A highly infectious mutant strain of coronavirus, discovered in the UK, has already spread across the globe.
The variant is said to be 70% more contagious than previous versions of Covid-19, and has led to a number of countries announcing bans on flights from Britain.
But already the variant has spread to several destinations in Europe, as well as Australia, Japan, South Korea and Canada.
India and Pakistan are the latest to detect the new strain, with the former confirming six new cases among people returning from the UK.
Fears over the new strain led to Boris Johnson cancelling Christmas bubble plans for millions of people.
The Prime Minister is now under pressure to delay the reopening of schools in January, as it is thought this new variant spreads more rapidly among children.
It is not known exactly from where this mutant variant originates, but the Government has said it ’emerged in September and then circulated at very low levels in the population until mid-November’.
The first specimen was taken on September 20, weeks after a very similar mutation was thought to be already spreading in Italy.
President of the Italian Society of Virology Arnaldo Caruso said a variant in the Mediterranean country could have been a forerunner of Britain’s more infectious strain.
While the UK based variant, known as VUI-202012/01 is significantly more contagious, there is no evidence to suggest it is more deadly or that vaccines will be less effective against it.
A similar strain has also been found in South Africa, which was detected in Britain last week, prompting immediate travel restrictions.
It is feared this version is even more contagious than the other version circulating in the UK and also spreads more quickly among young people.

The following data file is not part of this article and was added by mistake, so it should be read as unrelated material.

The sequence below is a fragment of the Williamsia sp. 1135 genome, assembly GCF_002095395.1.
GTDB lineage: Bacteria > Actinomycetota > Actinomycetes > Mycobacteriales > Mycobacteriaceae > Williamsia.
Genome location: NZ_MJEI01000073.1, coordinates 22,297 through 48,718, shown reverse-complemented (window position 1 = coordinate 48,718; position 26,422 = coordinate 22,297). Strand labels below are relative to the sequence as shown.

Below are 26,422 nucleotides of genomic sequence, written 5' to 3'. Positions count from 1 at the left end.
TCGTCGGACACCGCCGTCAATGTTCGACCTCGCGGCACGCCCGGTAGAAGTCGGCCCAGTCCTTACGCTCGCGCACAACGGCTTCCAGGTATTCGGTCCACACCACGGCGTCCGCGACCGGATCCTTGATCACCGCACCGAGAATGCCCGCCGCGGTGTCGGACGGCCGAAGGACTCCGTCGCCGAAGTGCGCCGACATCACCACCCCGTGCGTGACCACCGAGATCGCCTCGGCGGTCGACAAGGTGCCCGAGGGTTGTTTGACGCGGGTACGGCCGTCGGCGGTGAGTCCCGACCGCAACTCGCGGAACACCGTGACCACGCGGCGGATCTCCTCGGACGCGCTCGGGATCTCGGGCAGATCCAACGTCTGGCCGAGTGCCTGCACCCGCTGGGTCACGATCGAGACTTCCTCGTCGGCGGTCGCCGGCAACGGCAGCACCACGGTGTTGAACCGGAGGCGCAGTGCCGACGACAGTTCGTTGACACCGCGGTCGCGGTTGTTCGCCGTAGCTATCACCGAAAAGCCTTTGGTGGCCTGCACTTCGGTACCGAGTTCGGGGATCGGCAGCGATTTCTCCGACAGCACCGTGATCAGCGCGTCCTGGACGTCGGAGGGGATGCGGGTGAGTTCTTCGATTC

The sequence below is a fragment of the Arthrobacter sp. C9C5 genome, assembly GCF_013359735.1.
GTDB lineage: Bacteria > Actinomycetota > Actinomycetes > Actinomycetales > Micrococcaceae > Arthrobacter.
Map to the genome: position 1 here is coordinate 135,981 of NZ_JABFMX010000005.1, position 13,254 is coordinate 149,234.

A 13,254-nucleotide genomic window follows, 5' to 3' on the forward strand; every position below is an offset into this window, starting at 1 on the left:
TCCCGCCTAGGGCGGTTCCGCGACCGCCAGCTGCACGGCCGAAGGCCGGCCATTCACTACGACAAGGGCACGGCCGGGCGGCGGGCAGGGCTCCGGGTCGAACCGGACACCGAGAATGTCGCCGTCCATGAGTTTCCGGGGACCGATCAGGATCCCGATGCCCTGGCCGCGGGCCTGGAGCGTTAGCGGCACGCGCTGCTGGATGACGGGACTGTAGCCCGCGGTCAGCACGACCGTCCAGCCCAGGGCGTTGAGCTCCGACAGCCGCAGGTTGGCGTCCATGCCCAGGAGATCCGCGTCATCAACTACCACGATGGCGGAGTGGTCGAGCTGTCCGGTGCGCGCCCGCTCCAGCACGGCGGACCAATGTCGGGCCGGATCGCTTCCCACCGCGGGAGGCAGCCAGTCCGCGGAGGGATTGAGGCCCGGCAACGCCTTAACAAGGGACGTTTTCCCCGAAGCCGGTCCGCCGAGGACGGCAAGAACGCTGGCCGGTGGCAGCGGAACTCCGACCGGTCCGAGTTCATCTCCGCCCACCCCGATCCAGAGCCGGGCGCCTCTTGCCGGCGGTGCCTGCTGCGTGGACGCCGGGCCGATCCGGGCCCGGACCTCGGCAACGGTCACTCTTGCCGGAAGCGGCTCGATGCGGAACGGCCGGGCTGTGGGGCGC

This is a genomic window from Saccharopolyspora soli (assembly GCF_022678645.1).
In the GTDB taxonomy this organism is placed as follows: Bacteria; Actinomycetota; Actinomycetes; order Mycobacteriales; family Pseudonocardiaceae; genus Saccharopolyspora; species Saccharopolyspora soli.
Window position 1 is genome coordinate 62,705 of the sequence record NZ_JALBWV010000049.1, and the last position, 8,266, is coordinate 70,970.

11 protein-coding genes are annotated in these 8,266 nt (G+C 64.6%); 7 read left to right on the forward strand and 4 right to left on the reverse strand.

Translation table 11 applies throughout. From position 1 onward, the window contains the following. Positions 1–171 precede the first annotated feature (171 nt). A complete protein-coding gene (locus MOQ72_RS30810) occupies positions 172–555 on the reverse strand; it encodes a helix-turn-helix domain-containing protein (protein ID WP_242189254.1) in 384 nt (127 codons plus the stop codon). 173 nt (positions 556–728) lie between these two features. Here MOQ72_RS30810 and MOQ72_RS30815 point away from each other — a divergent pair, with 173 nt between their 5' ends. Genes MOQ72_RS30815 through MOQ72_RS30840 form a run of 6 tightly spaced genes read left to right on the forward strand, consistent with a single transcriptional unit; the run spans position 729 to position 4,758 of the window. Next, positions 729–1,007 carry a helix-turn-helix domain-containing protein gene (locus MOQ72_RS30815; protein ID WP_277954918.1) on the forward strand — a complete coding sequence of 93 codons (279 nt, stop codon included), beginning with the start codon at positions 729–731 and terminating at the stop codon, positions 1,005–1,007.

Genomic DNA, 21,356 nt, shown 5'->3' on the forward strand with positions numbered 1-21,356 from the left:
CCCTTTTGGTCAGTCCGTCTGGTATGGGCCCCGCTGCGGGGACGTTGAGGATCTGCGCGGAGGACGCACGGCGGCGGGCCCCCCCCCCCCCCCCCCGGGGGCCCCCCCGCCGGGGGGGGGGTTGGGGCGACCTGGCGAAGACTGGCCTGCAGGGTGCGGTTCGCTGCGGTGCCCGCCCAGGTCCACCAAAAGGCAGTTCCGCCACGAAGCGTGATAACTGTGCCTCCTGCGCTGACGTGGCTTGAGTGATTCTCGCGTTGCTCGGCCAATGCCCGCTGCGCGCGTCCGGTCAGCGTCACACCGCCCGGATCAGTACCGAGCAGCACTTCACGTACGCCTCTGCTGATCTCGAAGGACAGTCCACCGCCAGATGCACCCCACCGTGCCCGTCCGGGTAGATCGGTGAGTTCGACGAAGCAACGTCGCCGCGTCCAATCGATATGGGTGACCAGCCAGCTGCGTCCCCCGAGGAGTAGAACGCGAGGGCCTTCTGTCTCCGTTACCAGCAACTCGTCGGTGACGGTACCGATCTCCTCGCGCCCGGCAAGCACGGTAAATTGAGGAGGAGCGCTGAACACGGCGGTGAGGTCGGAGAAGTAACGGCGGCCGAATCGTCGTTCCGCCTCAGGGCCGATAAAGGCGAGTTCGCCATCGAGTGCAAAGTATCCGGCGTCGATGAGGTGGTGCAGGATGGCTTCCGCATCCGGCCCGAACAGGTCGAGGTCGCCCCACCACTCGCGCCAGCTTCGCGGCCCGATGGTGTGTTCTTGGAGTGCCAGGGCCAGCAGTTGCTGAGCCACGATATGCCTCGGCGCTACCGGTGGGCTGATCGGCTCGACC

Australia has become the latest country to report the South African variant after a woman who arrived from overseas in Queensland tested positive on December 22 and put into quarantine.
This version does not appear to have spread to as many places as the UK variant, and is not thought to affect the ability of vaccines.
Less is known about a new strain that emerged in Nigeria last week, although medics do not currently believe it is more infectious.
The Africa and Nigerian Centers for Disease Control and Prevention have said they need more time to study the variant.
While they don’t expect the strain to affect the rollout of vaccines, they warned a continuously evolving virus could make the pandemic harder to get under control.
Pharmaceutical research expert at the Nigerian Institute for Pharmaceutical Research and Development Olobayo Kunle told Voanews: ‘Vaccines are designed based on a number of assumptions.
‘They’re built around a known range of characteristics. If these characteristics keep changing, eventually we may get to a point where it falls out of the range for which that vaccine was developed.’
However variants have emerged routinely, with around 4,000 logged to date, however concerns about the recent additions are over how quickly they migh spread.
The World Health Organisation has called on countries to step up their genomic sequencing efforts to make sure further mutations are detected early next year.
WHO chief Tedros Adhanom Ghebreyesus said: ‘There will be setbacks and new challenges in the year ahead – for example new variants of Covid-19.’
He added that ‘only if countries are looking and testing effectively will you be able to pick up variants and adjust strategies to cope’.
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